So one guess is as good as the next..... ha. I think we can get close, but knowing for sure is at-this-time, not an option. All of this may be obvious to you, but it's all new to me, so..... I just don't have too much time to sink into it, although I find it interesting.
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  4. #164
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    Quote Originally Posted by AphroditeGoneAwry View Post
    So, if I'm hearing you correctly, in this particular statement, you are arguing he was an INFJ?
    I'm saying that, based on the premise that he actually told Stephen Abrams on Dec. 18th, 1959 at his house in Kusnacht, Switzerland, that he was an introverted intuitive, then I think he was an INFJ over an INTJ, because I definitely sense the presence of heavy Ti-usage in him, and heavy Ti-usage is far more likely to develop in an INFJ than it was in an INTJ (more on this later).

    Quote Originally Posted by AphroditeGoneAwry View Post
    The tertiary is not going to develop before the auxiliary.
    Not in normal, healthy development.

    Quote Originally Posted by AphroditeGoneAwry View Post
    Again, you are thinking too abtrusely.
    What you'd like to call "abstruse" here, I would call nuance, subtlety, and accuracy. Similarly, I'd call your attempt to call this line of thinking "abstruse" a misunderstanding derived from lack of adequate knowledge.

    Quote Originally Posted by AphroditeGoneAwry View Post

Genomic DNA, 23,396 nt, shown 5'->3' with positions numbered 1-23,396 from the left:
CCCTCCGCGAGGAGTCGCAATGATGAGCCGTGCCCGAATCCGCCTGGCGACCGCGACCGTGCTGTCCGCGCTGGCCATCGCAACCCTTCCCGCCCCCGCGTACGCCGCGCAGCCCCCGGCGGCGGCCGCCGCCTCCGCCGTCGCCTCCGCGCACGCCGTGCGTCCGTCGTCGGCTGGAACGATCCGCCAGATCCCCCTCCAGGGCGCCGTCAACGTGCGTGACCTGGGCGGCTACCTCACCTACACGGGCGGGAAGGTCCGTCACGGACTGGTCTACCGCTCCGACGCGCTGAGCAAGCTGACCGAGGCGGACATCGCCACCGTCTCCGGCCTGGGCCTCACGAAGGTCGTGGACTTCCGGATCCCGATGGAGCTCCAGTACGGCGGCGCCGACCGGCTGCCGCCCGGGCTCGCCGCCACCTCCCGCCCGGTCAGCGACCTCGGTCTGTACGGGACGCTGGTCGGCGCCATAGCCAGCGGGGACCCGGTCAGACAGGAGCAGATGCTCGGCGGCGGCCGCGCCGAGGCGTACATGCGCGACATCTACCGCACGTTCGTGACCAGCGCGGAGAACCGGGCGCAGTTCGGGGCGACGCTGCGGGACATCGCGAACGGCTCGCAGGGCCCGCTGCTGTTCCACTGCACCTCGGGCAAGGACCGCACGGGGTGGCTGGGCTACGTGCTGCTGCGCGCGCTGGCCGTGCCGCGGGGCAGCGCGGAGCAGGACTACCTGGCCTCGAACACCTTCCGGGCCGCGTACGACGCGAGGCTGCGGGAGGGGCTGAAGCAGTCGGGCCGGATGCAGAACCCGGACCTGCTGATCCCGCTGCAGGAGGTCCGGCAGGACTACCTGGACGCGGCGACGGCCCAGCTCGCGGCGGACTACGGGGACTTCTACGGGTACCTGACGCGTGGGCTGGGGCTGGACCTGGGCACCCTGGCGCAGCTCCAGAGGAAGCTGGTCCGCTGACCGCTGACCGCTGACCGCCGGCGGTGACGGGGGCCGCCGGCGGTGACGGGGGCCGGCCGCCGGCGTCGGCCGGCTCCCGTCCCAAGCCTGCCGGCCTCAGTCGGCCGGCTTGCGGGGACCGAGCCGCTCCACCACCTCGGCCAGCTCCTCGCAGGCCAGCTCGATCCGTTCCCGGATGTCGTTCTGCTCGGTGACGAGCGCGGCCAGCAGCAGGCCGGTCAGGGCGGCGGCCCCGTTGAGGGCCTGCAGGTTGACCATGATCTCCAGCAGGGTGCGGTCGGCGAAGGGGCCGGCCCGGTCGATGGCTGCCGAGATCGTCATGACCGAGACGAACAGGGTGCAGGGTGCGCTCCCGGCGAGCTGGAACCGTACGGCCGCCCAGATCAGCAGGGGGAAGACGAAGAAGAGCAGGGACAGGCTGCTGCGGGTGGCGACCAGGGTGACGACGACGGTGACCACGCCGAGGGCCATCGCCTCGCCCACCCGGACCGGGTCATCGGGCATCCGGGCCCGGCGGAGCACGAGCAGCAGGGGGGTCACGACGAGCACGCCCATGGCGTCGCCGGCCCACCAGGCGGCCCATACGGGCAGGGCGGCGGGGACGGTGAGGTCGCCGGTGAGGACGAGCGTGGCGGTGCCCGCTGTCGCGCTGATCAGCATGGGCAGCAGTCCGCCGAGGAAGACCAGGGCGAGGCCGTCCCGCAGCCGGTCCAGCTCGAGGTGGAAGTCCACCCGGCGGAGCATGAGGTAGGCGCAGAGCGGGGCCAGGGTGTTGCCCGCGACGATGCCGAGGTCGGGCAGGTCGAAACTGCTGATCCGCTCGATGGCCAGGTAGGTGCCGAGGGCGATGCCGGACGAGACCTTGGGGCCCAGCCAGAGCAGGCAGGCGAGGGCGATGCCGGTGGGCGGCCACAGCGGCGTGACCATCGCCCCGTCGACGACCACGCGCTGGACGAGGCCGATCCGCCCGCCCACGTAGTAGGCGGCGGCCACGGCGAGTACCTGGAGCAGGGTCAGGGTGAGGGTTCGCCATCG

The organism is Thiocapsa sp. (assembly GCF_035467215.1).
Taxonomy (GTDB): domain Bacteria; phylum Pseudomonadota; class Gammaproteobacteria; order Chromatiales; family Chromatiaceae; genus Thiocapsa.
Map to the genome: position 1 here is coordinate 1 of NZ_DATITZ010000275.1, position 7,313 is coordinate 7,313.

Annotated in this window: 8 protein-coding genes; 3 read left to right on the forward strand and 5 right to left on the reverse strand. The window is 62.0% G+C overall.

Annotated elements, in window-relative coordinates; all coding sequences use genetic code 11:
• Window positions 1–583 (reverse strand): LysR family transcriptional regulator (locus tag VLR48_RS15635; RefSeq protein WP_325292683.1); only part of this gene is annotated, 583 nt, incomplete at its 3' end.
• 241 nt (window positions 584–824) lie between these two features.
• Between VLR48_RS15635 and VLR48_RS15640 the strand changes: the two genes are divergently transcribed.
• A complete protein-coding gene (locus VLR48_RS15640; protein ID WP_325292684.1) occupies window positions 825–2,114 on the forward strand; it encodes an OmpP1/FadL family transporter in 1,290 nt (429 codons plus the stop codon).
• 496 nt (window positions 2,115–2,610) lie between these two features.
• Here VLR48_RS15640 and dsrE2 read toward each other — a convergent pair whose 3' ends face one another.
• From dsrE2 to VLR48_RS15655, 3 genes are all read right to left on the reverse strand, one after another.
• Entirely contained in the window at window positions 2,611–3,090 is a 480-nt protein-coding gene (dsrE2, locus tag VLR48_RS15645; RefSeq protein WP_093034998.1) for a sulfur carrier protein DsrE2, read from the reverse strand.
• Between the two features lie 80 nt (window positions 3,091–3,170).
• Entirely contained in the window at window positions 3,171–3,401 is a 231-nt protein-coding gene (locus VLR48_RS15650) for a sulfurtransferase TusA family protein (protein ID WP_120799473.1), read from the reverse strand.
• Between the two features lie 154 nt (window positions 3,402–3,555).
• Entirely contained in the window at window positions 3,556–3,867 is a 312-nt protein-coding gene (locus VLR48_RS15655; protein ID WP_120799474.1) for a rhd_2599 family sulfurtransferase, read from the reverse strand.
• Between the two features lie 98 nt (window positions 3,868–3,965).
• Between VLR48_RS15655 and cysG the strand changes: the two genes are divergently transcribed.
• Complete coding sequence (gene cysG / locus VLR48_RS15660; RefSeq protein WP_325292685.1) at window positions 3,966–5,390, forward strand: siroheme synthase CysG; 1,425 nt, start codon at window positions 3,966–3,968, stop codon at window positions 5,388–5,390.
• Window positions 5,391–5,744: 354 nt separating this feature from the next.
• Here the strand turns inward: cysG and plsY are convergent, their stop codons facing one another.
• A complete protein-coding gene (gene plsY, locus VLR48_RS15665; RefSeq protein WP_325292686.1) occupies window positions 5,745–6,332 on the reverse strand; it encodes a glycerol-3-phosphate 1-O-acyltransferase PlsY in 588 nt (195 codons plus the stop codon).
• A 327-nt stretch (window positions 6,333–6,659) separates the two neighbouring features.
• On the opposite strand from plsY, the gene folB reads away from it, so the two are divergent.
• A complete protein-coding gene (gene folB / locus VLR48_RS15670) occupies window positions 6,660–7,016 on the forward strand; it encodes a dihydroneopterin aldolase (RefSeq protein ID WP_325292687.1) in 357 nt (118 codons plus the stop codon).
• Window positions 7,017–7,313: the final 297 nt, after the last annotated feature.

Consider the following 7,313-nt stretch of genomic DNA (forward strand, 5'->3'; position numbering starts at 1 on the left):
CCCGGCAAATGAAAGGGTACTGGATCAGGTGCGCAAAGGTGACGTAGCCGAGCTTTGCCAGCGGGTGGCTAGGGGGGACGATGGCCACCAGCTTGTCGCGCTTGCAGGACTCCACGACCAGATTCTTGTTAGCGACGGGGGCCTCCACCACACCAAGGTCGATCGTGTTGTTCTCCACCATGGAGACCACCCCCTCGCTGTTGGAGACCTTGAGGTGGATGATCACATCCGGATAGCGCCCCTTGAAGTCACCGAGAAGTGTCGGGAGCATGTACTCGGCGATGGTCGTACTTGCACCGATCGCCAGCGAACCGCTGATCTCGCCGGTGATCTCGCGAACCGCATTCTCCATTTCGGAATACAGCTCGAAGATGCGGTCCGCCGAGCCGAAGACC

At 8 the auxiliary is starting to be utilized over the other functions (besides the dominant).
    In normal, healthy cases.

    Quote Originally Posted by AphroditeGoneAwry View Post
    I don't see an 8 year old leaning toward 'tertiary temptation.'
    Why not?

    Quote Originally Posted by AphroditeGoneAwry View Post
    He would then just have a different auxiliary, would he not?
    No, that's the entire point of tertiary temptation.

    It's the escape hatch for MBTI that allows it to posit just 16 types.

    The point is that, if you develop two functions of the same attitudinal orientation (i.e., both introverted, or both extroverted) first, the second one is not actually your auxiliary, it is your tertiary. If you were to be developing healthily, you would instead be developing a function of opposite attitudinal orientation to these two functions, based on the two functions you are developing actually being your dominant and your tertiary.

    Quote Originally Posted by AphroditeGoneAwry View Post
    You are very attached to the Ni theory.
    I don't know if "attached" is the right word.